What is Web 3.0? Is it Really the Future of the Web?

The internet has known 2 development levels since its very beginning, and each of them came with significant changes that revolutionized the ways users can interact digitally. These stages are called Web 1.0 and Web 2.0, and are referring to the World Wide Web or simply told — the internet.

Web 1.0 — Establishing Critical Internet Infrastructure

Back in the 1990’s the first development phase of the web, also called Web 1.0 was defined by the occurrence of such definitions as HTML, URL, and HTTP. The impact of each of them gave clear directions to the way the Web has developed:

  • HTML in its multiple versions as of 2022 marked the web by becoming the universal language of formatting the web content and is the core of how the web can be read, written, and interpreted by both users and software.
  • URL established concrete addresses where specific content can be found and accessed allowing web entities to have their own address
  • HTTP made possible the retrieval of linked sources across the web.

To put it in another way, Web 1.0 marked the beginning of the internet as a global process by establishing critical infrastructure for navigating the web. In this way, users were able to access, read and go from one page to another because of these three main components.

As for browsers, Netscape Navigator was the only and first option that could be used to perform internet surfing. Although all pages were static and far from what we see today, it gave us access to digital information, despite the limited number of websites that provided it.

Web 2.0 — Extended Access to Information. The Era of Social Interaction.

By the moment this piece of content is written, in 2022 we are at the beginning of a transition period between Web 2.0 to Web 3.0. When we refer to web 2.0 as more access to information, it means that users can generate content and be published and accessed by hundreds of millions of users worldwide. Compared to the definitory elements of Web 1.0, Web 2.0 pushes the boundaries with user-generated content, social connectivity, and digital interaction.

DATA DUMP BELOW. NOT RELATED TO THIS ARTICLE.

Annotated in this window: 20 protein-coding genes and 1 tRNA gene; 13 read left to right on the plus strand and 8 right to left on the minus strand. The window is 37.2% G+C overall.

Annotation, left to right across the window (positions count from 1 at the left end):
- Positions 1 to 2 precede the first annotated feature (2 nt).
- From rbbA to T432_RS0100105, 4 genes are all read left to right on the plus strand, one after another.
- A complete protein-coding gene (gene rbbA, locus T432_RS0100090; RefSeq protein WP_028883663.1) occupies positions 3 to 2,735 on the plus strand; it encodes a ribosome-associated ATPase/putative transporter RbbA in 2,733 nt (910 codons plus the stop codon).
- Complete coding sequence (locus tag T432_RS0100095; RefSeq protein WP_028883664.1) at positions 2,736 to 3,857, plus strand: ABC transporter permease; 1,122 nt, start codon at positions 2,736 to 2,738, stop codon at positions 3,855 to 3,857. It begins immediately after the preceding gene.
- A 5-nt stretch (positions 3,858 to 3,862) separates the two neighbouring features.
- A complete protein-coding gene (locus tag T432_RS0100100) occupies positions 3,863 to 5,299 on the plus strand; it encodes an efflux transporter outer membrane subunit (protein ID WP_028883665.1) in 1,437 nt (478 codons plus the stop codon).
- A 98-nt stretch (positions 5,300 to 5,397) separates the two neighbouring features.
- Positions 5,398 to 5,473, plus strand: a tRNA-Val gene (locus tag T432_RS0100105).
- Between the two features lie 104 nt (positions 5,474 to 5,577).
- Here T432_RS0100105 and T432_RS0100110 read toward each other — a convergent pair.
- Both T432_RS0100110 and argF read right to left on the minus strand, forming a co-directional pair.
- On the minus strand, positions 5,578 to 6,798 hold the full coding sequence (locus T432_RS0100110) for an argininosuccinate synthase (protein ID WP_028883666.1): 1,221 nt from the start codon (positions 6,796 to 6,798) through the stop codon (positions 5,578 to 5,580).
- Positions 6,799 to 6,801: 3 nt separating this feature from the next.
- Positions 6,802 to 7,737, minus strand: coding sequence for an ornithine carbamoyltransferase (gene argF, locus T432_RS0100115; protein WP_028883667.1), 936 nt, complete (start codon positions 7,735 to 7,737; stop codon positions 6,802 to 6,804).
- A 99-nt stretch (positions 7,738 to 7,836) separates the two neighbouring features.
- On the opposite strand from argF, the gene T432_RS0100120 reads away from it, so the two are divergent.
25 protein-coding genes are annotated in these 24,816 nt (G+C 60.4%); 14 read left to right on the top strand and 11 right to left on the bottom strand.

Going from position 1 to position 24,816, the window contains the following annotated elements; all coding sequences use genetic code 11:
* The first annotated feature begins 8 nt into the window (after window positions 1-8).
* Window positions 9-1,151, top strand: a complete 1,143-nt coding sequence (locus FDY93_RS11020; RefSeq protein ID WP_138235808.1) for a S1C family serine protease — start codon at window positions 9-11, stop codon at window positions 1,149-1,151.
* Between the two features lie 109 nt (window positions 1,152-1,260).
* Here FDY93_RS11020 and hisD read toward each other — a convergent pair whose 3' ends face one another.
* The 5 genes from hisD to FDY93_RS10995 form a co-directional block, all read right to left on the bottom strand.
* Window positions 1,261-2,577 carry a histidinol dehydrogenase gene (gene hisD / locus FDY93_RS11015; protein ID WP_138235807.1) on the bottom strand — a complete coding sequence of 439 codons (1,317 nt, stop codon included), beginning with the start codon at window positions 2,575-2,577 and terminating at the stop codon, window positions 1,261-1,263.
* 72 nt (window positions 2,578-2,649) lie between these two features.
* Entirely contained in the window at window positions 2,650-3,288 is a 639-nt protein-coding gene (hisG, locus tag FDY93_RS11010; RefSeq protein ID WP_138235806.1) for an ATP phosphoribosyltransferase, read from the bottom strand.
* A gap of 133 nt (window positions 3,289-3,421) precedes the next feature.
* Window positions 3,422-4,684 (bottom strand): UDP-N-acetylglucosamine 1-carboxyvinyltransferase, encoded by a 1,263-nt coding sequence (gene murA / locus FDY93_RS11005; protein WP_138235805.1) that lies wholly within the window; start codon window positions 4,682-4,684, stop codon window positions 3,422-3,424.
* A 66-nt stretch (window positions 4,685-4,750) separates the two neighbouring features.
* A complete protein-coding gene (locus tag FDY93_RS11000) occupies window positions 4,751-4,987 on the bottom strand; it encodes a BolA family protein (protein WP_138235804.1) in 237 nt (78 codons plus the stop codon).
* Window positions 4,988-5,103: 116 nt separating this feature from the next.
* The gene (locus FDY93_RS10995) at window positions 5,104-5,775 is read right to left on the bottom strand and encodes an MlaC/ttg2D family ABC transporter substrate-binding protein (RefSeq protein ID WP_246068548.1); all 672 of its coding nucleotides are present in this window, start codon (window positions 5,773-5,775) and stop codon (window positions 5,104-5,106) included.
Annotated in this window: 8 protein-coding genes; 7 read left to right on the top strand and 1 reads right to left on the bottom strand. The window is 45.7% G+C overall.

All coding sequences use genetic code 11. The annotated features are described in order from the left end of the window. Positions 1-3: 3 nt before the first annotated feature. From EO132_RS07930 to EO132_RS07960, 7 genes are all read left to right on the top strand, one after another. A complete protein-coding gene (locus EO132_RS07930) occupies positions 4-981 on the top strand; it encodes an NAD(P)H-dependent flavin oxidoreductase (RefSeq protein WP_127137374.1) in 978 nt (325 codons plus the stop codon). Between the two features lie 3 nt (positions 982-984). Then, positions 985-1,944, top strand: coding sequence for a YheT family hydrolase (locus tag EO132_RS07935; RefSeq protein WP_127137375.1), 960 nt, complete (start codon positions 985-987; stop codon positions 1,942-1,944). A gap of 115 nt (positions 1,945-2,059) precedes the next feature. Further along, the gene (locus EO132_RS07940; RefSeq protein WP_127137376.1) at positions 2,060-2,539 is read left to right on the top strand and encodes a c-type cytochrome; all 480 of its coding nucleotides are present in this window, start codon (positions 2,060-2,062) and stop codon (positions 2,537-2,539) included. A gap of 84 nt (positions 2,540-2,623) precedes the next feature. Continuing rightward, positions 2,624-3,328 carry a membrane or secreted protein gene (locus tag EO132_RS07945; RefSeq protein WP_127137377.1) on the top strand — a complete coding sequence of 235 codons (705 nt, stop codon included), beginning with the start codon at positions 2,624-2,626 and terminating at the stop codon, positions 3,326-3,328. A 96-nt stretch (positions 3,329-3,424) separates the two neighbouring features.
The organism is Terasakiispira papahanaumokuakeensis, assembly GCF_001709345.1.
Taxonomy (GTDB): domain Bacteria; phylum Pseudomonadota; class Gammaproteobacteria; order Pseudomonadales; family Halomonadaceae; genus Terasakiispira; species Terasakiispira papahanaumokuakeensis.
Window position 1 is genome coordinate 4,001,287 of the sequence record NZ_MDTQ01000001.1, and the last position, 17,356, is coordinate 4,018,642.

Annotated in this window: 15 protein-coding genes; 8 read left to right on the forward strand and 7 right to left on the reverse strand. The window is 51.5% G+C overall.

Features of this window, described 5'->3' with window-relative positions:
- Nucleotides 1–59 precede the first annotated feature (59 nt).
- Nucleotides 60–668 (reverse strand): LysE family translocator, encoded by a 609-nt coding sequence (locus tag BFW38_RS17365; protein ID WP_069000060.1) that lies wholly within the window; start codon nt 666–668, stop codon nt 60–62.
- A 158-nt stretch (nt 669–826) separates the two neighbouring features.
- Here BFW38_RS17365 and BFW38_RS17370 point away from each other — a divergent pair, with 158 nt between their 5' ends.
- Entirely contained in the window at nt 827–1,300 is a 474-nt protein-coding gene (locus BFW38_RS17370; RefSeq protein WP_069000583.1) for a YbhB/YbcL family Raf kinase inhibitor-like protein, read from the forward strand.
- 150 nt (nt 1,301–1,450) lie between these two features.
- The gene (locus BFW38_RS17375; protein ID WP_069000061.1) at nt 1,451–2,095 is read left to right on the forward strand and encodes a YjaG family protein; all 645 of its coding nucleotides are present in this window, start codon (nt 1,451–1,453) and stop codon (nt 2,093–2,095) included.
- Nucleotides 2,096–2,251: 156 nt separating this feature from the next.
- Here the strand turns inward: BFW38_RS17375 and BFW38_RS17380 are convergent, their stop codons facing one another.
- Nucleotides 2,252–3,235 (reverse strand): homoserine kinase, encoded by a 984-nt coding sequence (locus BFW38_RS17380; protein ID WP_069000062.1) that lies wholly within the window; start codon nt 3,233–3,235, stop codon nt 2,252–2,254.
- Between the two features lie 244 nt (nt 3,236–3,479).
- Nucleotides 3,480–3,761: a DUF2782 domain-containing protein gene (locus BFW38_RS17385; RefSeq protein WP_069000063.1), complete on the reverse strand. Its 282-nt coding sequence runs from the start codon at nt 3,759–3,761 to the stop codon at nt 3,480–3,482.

• User-generated content started with blogs, reviews, continued with images that later expanded to multiple formats, and went up to videos — all published on giant platforms like Youtube, indexed by Search Engines like Google, and accessible to anyone.
  • Digital Interaction in Web 2.0 was marked by the opportunity to share, comment, edit, and first of all access user-generated content. In other words, the addition to the first information sources on the web was provided by users themselves and developed the social aspect in the digital world.
  • Social Connectivity in its turn was enhanced by social media platforms such as Facebook, Twitter, Youtube, and tens of other social media platforms that facilitate both user-generated content and digital interaction.

As the technology evolved, surfing the web became smoother and better optimized. Improved internet connectivity has also increased user-generated content, sped up social connectivity, and enhanced digital interaction. And a higher storage capacity was needed to deposit the crazy amount of information generated by users.

The impact that Google and Meta (formerly Facebook) had on accelerating Web 2.0 cannot be denied by the entire web community. Contributions such as IPO (initial public offering) and focus on mobile have given even more access to digital data to users across the globe, and powered the informational system up to the limit where regulators have to moderate content to fight disinformation as a part of informational wars.